Global Investing

“Dog-Eared” debt and the IMF’s sovereign restructuring ideas

Since April of last year, a small but growing cadre of lawyers, investors, regulators, and yes, even journalists, have been carrying around dog-eared copies of an International Monetary Fund paper (read: trial balloon) that revisits how the fund, the lender of last resort for many nations, might revamp its approach to sovereign debt restructurings.

 

The IMF prefaces its latest foray into sovereign restructurings by saying history shows official sector sovereign debt restructurings have been “too little too late” and when it gets involved, the public money used in a settlement too often just flows to private sector investors who take the cash out of the afflicted country.

 

The Fund tried this once before in 2002 under former First Deputy Managing Director Anne Krueger with the idea of establishing a Sovereign Debt Restructuring Mechanism (SDRM). This was two years after hedge fund Elliott Associates won a judgment against Peru in a case where it held out for better restructuring terms. It was a year after Argentina’s last and biggest sovereign debt default had occurred and progress in negotiating a deal with creditors was going nowhere. (That default was a sovereign record, only to be eclipsed by Greece in 2012.) The SDRM plan some 14 years ago died after the United States, the largest donor to the fund, decided against to withhold its support.

 

There are some similar circumstances today. Greece still has sizeable debt and a wrenching economic retrenchment. Argentina still has a fight on its hands.

 

Creditors such as Elliott and Aurelius Capital Management, the holdouts that Buenos Aires calls vultures for picking over the economy’s carcass, are  now armed with a U.S. 2nd Circuit Appeal Court ruling that effectively backs them into a corner. They have a choice: pay the holdouts their roughly $1.33 billion award (plus accrued interest) at the same time it pays the investors who accepted 25-29 cents on the dollar for their bonds or risk defaulting again because the payments system is under injunction. The case is based upon a pari passu, equal treatment, clause in the original bond offering, is up for possible review by the U.S. Supreme Court, prolonging the debt saga further, possibly into 2015. Meanwhile Argentina faces a balance of payments crisis that is helping to exacerbate investor concerns, globally, about the health of emerging markets. That said, fund managers are loathe to see Argentina being used as an excuse for the blowout losses in emerging markets.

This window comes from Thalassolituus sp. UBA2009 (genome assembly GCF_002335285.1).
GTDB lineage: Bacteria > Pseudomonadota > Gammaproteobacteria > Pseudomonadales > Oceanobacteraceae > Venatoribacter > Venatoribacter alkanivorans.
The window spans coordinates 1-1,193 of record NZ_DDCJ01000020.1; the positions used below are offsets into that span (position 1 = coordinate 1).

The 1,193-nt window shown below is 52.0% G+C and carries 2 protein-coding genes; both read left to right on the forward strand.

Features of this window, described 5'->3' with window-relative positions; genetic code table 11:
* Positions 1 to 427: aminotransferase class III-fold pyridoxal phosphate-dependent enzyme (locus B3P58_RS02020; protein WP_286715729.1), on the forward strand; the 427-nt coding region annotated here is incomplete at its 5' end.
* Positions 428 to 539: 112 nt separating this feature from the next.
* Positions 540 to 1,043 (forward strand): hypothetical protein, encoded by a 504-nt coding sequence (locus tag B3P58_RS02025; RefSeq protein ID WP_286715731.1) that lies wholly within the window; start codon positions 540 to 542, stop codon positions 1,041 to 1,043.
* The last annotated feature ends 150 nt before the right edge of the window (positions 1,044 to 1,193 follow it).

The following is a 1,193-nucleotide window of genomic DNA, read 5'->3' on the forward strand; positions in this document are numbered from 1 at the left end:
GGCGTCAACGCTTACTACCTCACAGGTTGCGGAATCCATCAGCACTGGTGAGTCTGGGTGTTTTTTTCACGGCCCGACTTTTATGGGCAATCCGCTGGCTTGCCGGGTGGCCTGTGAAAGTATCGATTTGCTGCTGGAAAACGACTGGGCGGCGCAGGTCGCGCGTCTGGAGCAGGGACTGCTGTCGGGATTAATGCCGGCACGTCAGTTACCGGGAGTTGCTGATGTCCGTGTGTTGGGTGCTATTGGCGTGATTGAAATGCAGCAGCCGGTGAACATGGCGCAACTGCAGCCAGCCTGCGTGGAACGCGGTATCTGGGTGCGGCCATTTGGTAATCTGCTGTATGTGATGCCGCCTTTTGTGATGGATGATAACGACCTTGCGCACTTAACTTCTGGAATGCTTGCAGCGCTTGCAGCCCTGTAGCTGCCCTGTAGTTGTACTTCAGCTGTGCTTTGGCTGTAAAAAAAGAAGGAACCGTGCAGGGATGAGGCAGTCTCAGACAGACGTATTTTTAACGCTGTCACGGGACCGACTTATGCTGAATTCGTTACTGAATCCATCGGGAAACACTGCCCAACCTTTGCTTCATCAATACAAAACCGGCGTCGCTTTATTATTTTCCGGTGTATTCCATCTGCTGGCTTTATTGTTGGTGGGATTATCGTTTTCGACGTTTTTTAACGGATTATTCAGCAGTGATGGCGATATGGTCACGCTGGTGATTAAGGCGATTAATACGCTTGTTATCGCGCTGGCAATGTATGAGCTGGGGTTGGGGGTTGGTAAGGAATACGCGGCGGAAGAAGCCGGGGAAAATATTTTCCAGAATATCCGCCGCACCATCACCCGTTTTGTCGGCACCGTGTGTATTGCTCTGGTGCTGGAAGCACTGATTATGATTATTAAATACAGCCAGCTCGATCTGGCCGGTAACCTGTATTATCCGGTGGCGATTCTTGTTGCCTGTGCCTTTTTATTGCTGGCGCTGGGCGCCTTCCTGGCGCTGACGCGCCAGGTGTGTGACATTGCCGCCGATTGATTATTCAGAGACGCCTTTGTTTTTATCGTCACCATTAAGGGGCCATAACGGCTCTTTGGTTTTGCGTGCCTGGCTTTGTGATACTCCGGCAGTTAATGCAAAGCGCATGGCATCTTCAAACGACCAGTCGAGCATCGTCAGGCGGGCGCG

What to do with Belize’s superbond

This year’s renewed euphoria over emerging markets has bypassed some places. One such corner is Belize, a country sandwiched between Mexico and Guatemala, which many fear is gearing up for a debt default. There is a chance this will happen as early as next week

Belize is a small country with just 330,000 people but back in 2007,  it issued a $550 million bond on international markets. Known locally as a superbond for its large size (relative to the country’s economy), the issue earned Belize a spot on JP Morgan’s EMBI Global index of emerging market bonds.

As this index is used by 80 percent of fund managers who invest in emerging debt, many of them will have allocated some cash to hold the Belize bond  in their portfolios. These folk will be waiting anxiously to see if Belize pays a $23 million coupon due on Feb. 20.

Financial repression revisited

At a monetary policy event hosted by Fathom Consulting at the Reuters London office today, former Bank of England policymakers were discussing the pros and cons of “financial repression”.

Financial repression is a concept first introduced in the 1970s in the United States and is becoming a talking point again after the financial crisis, especially with a NBER paper last year written by economists Reinhart and Sbrancia reviving the debate.

In the paper, authors define financial repression as follows:

Historically, periods of high indebtedness have been associated with a rising incidence of default or restructuring of public and private debts. A subtle type of debt restructuring takes the form of “financial repression”.

Contemplating Italian debt restructuring

This week’s evaporation of confidence in the euro zone’s biggest government debt market — Italy’s 1.6 trillion euros of bonds and bills and the world’s third biggest — has opened a Pandora’s Box that may now force  investors to consider the possibility of a mega sovereign debt default or writedown and, or maybe as a result of,  a euro zone collapse.

Given the dynamics and politics of the euro zone, this is a chicken-or-egg situation where it’s not clear which would necessarily come first. Greece has already shown it’s possible for a “voluntary” creditor writedown of  the country’s debts to the tune of 50 percent without — immediately at least — a euro exit. On the other hand, leaving the euro and absorbing a maxi devaluation of a newly-minted domestic currency would instantly render most country’s euro-denominated debts unpayable in full.

But if a mega government default is now a realistic risk, the numbers on the “ifs” and “buts” are being being crunched.